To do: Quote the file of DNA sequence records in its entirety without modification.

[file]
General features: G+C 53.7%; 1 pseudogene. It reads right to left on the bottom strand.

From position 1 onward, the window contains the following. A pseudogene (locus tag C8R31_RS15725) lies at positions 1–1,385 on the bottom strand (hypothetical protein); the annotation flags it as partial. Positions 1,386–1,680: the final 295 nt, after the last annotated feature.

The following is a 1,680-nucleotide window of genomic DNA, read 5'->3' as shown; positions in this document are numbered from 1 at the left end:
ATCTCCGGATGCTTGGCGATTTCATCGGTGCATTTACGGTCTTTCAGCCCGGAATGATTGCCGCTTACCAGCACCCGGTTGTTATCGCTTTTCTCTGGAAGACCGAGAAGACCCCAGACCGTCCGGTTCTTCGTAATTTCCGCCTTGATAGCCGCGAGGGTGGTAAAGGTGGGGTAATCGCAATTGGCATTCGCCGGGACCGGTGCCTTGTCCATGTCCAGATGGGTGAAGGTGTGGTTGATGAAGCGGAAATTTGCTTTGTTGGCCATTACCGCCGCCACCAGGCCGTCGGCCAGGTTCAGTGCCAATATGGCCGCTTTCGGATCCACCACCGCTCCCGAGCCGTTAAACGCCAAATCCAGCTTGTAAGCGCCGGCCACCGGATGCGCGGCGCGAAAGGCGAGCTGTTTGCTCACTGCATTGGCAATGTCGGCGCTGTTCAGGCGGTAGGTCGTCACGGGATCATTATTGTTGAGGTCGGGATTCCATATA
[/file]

General features: G+C 53.7%; 1 pseudogene. It reads right to left on the bottom strand.

From position 1 onward, the window contains the following. A pseudogene (locus tag C8R31_RS15725) lies at positions 1–1,385 on the bottom strand (hypothetical protein); the annotation flags it as partial. Positions 1,386–1,680: the final 295 nt, after the last annotated feature.

The following is a 1,680-nucleotide window of genomic DNA, read 5'->3' as shown; positions in this document are numbered from 1 at the left end:
ATCTCCGGATGCTTGGCGATTTCATCGGTGCATTTACGGTCTTTCAGCCCGGAATGATTGCCGCTTACCAGCACCCGGTTGTTATCGCTTTTCTCTGGAAGACCGAGAAGACCCCAGACCGTCCGGTTCTTCGTAATTTCCGCCTTGATAGCCGCGAGGGTGGTAAAGGTGGGGTAATCGCAATTGGCATTCGCCGGGACCGGTGCCTTGTCCATGTCCAGATGGGTGAAGGTGTGGTTGATGAAGCGGAAATTTGCTTTGTTGGCCATTACCGCCGCCACCAGGCCGTCGGCCAGGTTCAGTGCCAATATGGCCGCTTTCGGATCCACCACCGCTCCCGAGCCGTTAAACGCCAAATCCAGCTTGTAAGCGCCGGCCACCGGATGCGCGGCGCGAAAGGCGAGCTGTTTGCTCACTGCATTGGCAATGTCGGCGCTGTTCAGGCGGTAGGTCGTCACGGGATCATTATTGTTGAGGTCGGGATTCCATATA